3 of 3 people found the following review helpful
on 17 January 2013
this book makes easy to understand a part of history in which so many have made difficult, he has captured the true happenings of the revolution with a perspective that is unbiased unlike others before him
50 of 59 people found the following review helpful
on 4 May 2004
Having already read "Natasha's Dance", "A People's Tragedy" had a lot to live up to - it did. In this superb book, Figes describes the social forces and events that led to, then ruined, the democratic revolution in Russia. The book achieves a rare balance between the stories of the great personalities who helped shape the revolution, and the lives of the common people who felt its effects. He is even-handed, taking to task both left- and rightist interpretations of the revolution and the motivations of those involved; it is this impartiality that condemns both the old tsarist regime and the new Bolshevik dictatorship. "A People's Tragedy" is long, but is an enthralling, if grim, read throughout.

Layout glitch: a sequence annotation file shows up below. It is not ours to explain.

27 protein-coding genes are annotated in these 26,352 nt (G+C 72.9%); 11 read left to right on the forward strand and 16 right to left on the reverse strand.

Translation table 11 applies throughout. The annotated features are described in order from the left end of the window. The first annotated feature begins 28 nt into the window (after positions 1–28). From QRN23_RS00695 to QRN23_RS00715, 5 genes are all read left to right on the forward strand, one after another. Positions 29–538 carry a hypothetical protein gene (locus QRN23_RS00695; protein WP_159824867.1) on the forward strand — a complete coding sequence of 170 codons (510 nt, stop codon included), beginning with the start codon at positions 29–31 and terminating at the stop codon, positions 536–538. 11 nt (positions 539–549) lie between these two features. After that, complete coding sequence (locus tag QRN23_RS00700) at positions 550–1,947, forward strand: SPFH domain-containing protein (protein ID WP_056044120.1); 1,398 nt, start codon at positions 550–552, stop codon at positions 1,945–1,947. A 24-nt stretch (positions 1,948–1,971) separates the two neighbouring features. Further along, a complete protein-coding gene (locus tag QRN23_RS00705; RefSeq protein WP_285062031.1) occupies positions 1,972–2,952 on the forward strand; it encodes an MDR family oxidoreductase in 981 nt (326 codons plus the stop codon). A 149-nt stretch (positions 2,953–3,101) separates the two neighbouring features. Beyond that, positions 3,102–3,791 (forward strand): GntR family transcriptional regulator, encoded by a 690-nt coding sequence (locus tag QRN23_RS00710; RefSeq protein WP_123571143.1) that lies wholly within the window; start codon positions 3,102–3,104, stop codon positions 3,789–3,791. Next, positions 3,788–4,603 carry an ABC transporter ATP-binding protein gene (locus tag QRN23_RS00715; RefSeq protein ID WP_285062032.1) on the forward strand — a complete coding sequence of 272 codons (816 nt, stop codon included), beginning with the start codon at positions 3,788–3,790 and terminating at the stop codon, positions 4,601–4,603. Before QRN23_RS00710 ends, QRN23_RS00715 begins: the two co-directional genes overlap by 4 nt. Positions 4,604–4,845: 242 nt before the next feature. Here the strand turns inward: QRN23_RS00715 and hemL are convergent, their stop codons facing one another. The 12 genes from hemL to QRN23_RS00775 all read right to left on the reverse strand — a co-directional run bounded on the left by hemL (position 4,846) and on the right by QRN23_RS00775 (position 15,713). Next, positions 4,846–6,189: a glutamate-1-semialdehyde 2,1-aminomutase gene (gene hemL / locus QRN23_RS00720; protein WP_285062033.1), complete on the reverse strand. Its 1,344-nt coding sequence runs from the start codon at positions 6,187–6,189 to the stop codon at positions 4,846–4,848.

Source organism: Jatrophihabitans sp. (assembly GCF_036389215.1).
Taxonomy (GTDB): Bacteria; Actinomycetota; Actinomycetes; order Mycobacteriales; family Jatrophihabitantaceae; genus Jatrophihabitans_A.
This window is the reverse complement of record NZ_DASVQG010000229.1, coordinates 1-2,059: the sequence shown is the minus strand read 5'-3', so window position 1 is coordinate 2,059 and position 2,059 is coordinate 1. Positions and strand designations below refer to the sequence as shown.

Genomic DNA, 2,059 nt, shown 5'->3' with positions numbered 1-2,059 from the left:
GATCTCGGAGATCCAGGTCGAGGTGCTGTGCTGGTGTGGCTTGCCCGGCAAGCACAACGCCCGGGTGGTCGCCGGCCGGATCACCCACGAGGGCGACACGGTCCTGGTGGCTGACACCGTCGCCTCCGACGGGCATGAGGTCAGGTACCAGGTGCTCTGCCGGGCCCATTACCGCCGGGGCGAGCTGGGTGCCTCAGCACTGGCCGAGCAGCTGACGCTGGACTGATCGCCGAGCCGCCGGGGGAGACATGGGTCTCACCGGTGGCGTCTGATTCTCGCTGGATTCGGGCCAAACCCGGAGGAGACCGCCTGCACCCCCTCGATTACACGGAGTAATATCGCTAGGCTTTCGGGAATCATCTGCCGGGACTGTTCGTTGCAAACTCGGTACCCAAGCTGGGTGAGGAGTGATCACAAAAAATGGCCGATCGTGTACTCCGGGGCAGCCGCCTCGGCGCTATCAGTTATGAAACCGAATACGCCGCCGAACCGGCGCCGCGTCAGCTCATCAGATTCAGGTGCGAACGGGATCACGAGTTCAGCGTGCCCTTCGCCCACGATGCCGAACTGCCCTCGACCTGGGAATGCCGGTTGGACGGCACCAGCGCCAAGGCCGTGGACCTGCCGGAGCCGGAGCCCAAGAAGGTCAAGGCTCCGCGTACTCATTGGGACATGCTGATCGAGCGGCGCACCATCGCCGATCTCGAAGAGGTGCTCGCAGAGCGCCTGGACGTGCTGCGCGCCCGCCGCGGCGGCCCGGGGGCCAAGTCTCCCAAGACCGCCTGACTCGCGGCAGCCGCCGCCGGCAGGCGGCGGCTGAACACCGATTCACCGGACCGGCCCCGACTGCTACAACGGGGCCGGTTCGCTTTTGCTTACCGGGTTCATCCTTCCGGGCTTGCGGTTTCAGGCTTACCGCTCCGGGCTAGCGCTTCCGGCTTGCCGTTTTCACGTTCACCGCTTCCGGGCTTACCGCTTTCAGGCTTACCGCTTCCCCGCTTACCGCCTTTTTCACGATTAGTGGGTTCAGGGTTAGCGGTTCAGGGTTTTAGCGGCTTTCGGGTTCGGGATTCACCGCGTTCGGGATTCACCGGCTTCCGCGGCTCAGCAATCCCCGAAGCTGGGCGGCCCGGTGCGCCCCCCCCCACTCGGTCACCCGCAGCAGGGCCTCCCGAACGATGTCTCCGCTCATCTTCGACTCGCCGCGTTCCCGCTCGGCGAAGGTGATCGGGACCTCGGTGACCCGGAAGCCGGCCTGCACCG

17 of 20 people found the following review helpful
on 9 June 2009
I have recently finished 'A People's Tragedy' and read it as part of ongoing revision and research for my AS History Paper on Russia in Revolution.
I thought that it was a stunning book that left out little and offered a thorough examination of events with Figes concluding on his own opinion on matters that would be heavily argued between the right and left of the historical world!
This allowed for clearer reading (and should not be a criticism of him) and also meant that I could compare my own interpretation of events with his.